Monday, October 4, 2010

Meritting Attention

No doubt due, in part, to the the election cycle we are in, merit pay for teachers was again a hot topic last week. A Boston Globe editorial led with the line: "Money isn't the main motivator for people who go into teaching, but nothing shows appreciation quite like a check in the mail." I have met a few teachers who would say, "You're darn right!" and many others who would say, "How dare you!" Similarly, in New Jersey, the battle between Governor Christie and the NJEA (NJ's teachers union) raged on when the Governor announced plans to reward the most effective teachers and fire the least effective. All this even as a Vanderbilt University study reported that bonus pay alone for teachers does nothing to improve test scores.

The controversy is that merit pay proposals make sense to many in the "real world" where success is rewarded, often monetarily, and make little sense to many in schools where the variables that contribute to success (at least as measured on test scores) cannot be isolated to the individual we might want to reward or get rid of. Parents and previous teachers, to say nothing of the students themselves, all make meaningful contributions to the bottom line. Even so called "value added" proposals really can't account for everything that might happen in a given year to help or hinder student performance.

What if we accept the first part of the Globe article's lead line as true and the second as editorial license. Aside from seeing their students learn, what else motivates teachers?  Our My Voice Staff Survey (n=20,913) indicates that while 98% of teachers say they put for their best effort, just 53% feel recognized when they do their best. I have interviewed many teachers around these questions and besides seeing in their answers a recipe for burn out, never once have I heard a teacher define "recognition" with a dollar sign. Those interviews convince me that the currency with which we should reward effective teaching is gratitude.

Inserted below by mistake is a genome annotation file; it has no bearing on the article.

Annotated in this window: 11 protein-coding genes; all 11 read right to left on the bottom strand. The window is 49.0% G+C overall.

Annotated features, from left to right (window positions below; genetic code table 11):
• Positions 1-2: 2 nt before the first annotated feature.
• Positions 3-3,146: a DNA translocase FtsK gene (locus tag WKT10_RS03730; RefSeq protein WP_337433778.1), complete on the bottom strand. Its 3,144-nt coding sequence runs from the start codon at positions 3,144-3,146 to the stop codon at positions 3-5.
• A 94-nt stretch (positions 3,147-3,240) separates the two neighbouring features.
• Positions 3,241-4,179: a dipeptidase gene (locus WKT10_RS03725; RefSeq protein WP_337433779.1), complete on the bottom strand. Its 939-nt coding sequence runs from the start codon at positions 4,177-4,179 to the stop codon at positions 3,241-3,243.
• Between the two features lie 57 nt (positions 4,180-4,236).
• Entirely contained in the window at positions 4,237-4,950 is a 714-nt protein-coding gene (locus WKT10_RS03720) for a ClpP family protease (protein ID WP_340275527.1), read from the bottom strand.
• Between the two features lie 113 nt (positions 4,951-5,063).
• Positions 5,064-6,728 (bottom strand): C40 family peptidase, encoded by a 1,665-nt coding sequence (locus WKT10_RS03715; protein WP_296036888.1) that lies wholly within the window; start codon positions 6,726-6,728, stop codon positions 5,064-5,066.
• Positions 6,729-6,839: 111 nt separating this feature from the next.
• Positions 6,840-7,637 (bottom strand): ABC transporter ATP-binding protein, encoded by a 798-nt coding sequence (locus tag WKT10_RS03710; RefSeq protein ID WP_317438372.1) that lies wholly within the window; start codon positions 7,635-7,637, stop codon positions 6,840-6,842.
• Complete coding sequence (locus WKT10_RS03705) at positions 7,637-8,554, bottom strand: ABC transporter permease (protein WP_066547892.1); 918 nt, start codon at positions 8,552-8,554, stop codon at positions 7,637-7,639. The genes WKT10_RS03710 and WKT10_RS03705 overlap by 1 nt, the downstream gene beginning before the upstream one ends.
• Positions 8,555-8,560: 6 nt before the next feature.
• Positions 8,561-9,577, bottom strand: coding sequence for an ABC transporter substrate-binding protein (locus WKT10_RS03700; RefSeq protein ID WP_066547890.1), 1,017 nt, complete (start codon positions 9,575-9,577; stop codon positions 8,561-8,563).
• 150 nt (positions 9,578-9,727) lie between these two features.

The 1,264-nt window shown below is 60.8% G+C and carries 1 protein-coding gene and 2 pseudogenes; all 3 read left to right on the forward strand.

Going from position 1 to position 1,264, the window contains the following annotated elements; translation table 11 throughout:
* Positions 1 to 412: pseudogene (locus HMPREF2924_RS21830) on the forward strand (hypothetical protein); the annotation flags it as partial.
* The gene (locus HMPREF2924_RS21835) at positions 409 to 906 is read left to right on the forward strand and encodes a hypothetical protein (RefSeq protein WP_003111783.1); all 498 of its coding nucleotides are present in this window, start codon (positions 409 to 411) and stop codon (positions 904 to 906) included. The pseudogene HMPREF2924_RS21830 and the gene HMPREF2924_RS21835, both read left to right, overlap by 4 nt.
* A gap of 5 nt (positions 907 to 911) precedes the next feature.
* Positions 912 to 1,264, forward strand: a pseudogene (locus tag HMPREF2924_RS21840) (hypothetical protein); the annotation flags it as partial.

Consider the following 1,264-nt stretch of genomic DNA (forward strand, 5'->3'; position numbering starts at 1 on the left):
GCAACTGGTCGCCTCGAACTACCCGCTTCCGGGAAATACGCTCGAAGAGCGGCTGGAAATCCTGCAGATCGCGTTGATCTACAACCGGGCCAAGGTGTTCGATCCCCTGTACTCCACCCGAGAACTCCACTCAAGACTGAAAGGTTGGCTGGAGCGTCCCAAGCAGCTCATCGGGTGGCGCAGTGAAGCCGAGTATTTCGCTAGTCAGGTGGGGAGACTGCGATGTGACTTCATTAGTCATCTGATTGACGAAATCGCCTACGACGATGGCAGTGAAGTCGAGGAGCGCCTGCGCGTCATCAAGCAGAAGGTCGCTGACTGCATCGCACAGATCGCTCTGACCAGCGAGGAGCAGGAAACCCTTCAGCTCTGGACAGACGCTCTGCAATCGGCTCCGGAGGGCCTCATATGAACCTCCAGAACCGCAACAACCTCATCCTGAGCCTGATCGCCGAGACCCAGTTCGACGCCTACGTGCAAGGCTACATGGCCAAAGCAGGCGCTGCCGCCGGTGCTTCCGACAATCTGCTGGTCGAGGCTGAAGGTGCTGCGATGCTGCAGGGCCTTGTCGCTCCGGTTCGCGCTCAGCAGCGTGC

As a society, we do need to look at whether or not teachers are paid what they are worth. But that should be a conversation about what other professionals (doctors, lawyers, business leaders) are paid in our society and connected to attracting the best and brightest into the profession. In many important ways that is a separate conversation from those seeking to incentivize teachers (98% of whom need no further incentive and the other 2% of whom more money would not make a difference) with cold cash.

Friday, October 1, 2010

College Too

Yesterday I had lunch in Somerville between two school meetings.  At a table nearby, I overheard a young woman talking with her mother (I think) about her classes in college. I must be forgiven for eavesdropping because when I catch words like "teacher" or "class" or "learning" I immediately go into research mode.  The demographics as best I can figure out are that she was a first year college student.  Once I tuned in, the first thing I really heard was "The professor I have for calculus is a terrible teacher.  He has no social skills. He doesn't even acknowledge us when he walks in. He just goes up to the board and starts writing gibberish up there." She went on in a similar vein about him not offering help when asked, not providing office hours, and saying things like "If you don't understand this, I can't help you."

Besides wanting to tell her she might consider drop/adding the course, I noted that even at the college level, a student's evaluation of what makes for a good teacher was primarily non-academic.  She didn't say, "He doesn't know calculus" or "The way he teaches calculus is too lecture oriented" or "It would be better if he gave more examples." She said, basically, he makes us feel like we are irrelevant. 

The other day I heard someone say, "The world is divided into two kinds of people.  Those who divide the world into two kinds of people and those who don't." I am the former and in my many encounters I have noticed that teachers fall into roughly two categories: Those who teach students and use some subject matter (e.g., science, literature, etc.) to do it and those who teach some subject matter and the students are, well, beside the point. Probably a gross oversimplification, but one with real implications for at least one college freshman.